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George Street, Westminster, or Mr. Thomas Williams, Aberdulais,
Neath, Glamorganshire. TEXT BOOKS OF SCIENCE. Now ready, with 6 Plates and 88 Woodcuts and Diagrams, in BERNERS COLLEGE of CHEMISTRY.
small Svɔ., price 4s. 60. cloth, HE STUDY OF ROCKS, an Elementary Instruction and preparation in CHEMISTRY and the EXPERI.
Text-book of Petrology. By FRANK RUTLEY, F.G.S., of Her MENTAL SCIENCES under the direction of Professor E. V. Majesty's Geological Survey.
GARDNER, F.A.S., M.S.A. “We strongly recommend this work to all who are entering upon The Class Rooms are open from 11 to 5 a.m. and from 7 to 10p.m
daily. the study of geology, and who wish at the outset to lay a firm foundation."- Journal of Science.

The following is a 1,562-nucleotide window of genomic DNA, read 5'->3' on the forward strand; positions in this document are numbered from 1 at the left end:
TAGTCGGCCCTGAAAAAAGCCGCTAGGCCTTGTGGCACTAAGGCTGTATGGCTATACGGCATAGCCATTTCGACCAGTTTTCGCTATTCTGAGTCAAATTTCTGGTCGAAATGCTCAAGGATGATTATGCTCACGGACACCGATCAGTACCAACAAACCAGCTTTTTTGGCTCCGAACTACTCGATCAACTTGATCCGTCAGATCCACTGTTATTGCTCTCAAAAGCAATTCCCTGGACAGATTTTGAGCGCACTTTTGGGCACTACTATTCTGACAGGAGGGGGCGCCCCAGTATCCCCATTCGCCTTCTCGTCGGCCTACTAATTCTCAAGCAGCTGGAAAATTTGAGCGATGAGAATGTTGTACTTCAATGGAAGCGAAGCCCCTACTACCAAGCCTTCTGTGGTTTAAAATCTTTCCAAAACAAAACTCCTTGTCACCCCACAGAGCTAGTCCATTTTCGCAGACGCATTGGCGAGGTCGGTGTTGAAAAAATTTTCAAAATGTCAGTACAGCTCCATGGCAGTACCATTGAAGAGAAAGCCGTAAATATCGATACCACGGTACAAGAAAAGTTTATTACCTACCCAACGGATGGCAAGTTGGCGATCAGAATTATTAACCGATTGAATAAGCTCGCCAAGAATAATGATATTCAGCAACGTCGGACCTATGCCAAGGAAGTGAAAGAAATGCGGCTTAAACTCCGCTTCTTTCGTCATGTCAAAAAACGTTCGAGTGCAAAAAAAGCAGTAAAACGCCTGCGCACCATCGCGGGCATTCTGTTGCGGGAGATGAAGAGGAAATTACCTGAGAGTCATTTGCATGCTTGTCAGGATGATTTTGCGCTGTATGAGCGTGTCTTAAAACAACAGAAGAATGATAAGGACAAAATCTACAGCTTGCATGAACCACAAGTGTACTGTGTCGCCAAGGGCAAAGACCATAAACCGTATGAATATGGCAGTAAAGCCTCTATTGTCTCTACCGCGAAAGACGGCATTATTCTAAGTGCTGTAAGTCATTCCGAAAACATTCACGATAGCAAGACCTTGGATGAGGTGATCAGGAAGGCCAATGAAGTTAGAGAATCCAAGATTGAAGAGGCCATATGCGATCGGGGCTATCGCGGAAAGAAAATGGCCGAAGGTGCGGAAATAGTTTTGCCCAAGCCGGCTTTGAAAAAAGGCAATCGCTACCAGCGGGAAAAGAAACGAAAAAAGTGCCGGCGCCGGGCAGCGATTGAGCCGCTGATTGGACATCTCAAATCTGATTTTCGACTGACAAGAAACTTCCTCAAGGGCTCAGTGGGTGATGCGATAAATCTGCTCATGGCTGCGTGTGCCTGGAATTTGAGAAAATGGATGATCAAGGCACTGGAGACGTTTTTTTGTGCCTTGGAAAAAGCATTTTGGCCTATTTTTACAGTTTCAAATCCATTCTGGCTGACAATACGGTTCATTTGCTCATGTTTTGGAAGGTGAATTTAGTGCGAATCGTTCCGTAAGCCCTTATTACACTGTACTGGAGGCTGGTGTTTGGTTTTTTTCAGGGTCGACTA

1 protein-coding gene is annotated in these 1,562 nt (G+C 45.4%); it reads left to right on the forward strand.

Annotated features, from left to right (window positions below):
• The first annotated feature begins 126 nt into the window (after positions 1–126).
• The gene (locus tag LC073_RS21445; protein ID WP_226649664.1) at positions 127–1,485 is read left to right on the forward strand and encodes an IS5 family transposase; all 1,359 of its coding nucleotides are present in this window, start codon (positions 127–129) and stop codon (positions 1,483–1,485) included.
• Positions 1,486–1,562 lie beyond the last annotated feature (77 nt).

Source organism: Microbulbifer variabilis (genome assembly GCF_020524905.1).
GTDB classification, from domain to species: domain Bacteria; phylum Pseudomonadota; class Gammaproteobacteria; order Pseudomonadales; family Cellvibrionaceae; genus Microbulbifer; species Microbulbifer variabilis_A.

Especial facilities for persons preparin for Government and other * We desire to call attention to this work, which ought to have a examinations.
Private Pupils will find every convenience. peculiar attraction for a large rumber of our readers refrain from recommending to special attention the short but able Analyses, Assays, and Practica Investigations connected with description of the definition and origin of Rocks, which forms the Patents, &c., conducted. subject matter of the seccrd chapter."-Mining Worid.
Prospectuses and full particulars on application to Prof Gardne London: LONGMAXS and Co.
at Berners College, 44, Berntis-street, W.
AND ANNALS OF